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Newspaper Article

    CALIFORNIA DREAMING

    BY National Center for Policy Analysis
    03/27/2007
    by National Center for Policy Analysis on 3/27/07.

    Assembly Bill 32, the "California Global Warming Solutions Act of 2006," makes California the first state in the nation to broadly limit CO2 emissions. AB 32 establishes an overall cap on the production of CO2 and a mandatory new reporting system to track emission levels across the state. This law will force California to ramp CO2 production back to 1990 levels by the year 2020, says Matt Kibbe, president of FreedomWorks.

    Even if one agrees that global warming is occurring and that human activities are the cause, California's unilateral motion to ramp CO2 production back to 1990 levels by the year 2020 are counterproductive and might actually result in greater net carbon dioxide production, says Kibbe.

    First, the restrictions will lead to higher energy prices within the state, says Kibbe:

    California's population was 29.7 million people in 1990 and is expected to grow to 42.2 million by 2020, according to the U.S. Census Bureau.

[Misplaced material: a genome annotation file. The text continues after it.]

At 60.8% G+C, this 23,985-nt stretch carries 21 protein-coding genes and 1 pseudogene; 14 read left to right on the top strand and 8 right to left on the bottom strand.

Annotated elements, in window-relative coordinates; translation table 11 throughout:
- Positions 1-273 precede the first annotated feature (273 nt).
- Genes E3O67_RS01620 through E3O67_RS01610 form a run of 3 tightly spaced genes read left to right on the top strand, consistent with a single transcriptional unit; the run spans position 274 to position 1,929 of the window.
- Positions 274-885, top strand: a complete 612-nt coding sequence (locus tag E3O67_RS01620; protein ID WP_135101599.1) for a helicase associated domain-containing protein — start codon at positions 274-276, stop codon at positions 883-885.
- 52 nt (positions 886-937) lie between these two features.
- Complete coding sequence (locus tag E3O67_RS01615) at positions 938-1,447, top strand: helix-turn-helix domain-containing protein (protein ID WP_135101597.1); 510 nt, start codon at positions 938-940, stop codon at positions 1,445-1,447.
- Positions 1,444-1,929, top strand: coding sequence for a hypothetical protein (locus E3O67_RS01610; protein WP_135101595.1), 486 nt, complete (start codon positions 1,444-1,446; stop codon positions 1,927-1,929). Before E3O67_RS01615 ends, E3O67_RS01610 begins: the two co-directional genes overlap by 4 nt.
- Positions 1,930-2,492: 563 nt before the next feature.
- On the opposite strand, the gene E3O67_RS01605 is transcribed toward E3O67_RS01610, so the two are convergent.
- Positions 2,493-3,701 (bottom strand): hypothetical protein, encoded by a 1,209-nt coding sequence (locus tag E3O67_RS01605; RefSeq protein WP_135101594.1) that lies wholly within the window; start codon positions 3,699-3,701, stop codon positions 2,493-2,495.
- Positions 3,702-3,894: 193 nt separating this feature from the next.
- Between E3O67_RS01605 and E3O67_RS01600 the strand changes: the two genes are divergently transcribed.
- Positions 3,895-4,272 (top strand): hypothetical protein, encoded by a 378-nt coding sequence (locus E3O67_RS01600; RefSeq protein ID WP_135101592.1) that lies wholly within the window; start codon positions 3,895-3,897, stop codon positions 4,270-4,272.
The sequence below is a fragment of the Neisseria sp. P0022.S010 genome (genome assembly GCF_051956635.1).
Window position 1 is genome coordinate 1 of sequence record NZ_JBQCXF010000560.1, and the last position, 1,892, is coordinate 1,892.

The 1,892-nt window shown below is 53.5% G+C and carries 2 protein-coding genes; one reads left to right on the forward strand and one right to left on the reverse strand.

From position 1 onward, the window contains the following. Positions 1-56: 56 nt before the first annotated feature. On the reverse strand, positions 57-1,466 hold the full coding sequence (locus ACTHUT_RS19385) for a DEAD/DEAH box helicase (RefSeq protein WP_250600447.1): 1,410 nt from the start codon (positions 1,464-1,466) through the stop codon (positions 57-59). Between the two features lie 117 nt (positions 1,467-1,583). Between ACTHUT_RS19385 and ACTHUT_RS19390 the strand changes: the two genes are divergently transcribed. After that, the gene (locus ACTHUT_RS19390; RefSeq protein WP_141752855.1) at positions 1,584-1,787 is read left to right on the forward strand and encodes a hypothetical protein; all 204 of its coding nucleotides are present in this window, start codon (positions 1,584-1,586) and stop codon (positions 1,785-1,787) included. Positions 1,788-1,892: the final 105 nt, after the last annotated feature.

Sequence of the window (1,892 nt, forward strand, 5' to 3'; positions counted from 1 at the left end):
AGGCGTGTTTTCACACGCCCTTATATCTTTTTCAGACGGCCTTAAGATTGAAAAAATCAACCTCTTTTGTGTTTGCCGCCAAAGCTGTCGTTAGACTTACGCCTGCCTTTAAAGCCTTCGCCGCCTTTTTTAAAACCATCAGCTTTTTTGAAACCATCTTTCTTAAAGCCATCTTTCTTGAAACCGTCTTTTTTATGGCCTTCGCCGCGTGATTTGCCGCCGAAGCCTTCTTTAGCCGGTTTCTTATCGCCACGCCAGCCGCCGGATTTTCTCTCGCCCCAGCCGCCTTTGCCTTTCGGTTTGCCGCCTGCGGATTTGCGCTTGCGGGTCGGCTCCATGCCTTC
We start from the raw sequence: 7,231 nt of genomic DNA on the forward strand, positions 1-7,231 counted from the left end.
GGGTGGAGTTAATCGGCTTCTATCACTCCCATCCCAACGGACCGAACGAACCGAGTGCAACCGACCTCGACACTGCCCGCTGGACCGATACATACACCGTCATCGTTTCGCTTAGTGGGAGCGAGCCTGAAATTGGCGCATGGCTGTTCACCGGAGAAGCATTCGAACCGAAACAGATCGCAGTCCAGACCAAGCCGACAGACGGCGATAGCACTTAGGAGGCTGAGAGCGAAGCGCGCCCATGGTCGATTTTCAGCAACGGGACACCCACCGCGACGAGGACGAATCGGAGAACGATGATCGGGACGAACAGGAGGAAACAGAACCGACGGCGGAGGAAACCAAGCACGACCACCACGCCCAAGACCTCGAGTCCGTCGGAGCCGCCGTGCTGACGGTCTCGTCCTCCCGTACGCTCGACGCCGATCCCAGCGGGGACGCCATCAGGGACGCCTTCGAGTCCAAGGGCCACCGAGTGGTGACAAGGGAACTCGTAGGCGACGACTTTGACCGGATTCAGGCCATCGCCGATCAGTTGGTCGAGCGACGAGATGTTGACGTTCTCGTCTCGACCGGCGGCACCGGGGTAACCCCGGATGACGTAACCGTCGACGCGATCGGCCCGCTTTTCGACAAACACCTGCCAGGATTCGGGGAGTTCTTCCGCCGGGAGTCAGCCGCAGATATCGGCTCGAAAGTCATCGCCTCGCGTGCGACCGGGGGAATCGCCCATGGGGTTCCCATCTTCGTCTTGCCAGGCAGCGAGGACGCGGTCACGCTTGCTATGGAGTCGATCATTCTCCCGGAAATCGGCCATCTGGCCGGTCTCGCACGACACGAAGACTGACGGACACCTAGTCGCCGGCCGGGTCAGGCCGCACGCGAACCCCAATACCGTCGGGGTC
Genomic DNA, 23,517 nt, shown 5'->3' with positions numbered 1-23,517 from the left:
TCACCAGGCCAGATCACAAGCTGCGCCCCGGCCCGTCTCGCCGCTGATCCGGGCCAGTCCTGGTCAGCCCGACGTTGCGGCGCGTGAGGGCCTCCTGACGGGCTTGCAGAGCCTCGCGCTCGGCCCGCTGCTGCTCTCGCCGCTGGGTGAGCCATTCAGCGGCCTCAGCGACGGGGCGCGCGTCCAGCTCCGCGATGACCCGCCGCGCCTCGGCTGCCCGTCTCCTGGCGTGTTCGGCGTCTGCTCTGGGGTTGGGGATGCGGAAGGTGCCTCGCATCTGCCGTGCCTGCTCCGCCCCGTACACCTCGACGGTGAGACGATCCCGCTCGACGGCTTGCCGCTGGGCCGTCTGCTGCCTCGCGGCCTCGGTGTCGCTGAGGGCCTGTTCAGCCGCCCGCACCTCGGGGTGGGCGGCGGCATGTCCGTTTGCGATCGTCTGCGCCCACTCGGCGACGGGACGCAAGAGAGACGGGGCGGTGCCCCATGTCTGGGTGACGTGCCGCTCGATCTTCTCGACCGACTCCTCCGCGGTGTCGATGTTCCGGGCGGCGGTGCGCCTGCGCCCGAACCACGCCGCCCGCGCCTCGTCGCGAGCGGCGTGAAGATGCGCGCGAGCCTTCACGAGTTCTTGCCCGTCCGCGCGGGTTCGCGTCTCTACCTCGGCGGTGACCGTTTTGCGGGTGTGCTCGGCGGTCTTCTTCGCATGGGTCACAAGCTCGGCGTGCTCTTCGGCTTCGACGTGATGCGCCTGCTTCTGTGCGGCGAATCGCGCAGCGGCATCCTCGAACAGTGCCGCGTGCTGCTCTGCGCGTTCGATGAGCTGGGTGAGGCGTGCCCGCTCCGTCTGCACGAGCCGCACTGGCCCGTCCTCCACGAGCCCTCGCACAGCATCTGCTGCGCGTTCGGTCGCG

These new residents will create a staggering 41 percent gap between projected emissions and the limits set by AB 32.

    Less allowable carbon means less energy, and less available energy, coupled with higher expected demand means higher energy prices.
    Higher energy prices mean a booming market in "carbon offsets" for wealthy movie stars and their patrons and extremely unaffordable energy for the rest of working, commuting California.
    Even worse:

    New burdens on California's economy will do almost nothing to reduce the planet's total production of CO2.
    That's because commodity markets, like those for fossil fuels, are global; carbon abstinence in California will drive the market price down for other consumers, whether they live in Nevada, Canada or China.

    Higher costs instate and new demand elsewhere will help push manufacturing out of California to other states and to competing nations, which might actually result in greater net carbon dioxide production.

    Source: Matt Kibbe, "California Dreaming," Wall Street Journal, March 27, 2007.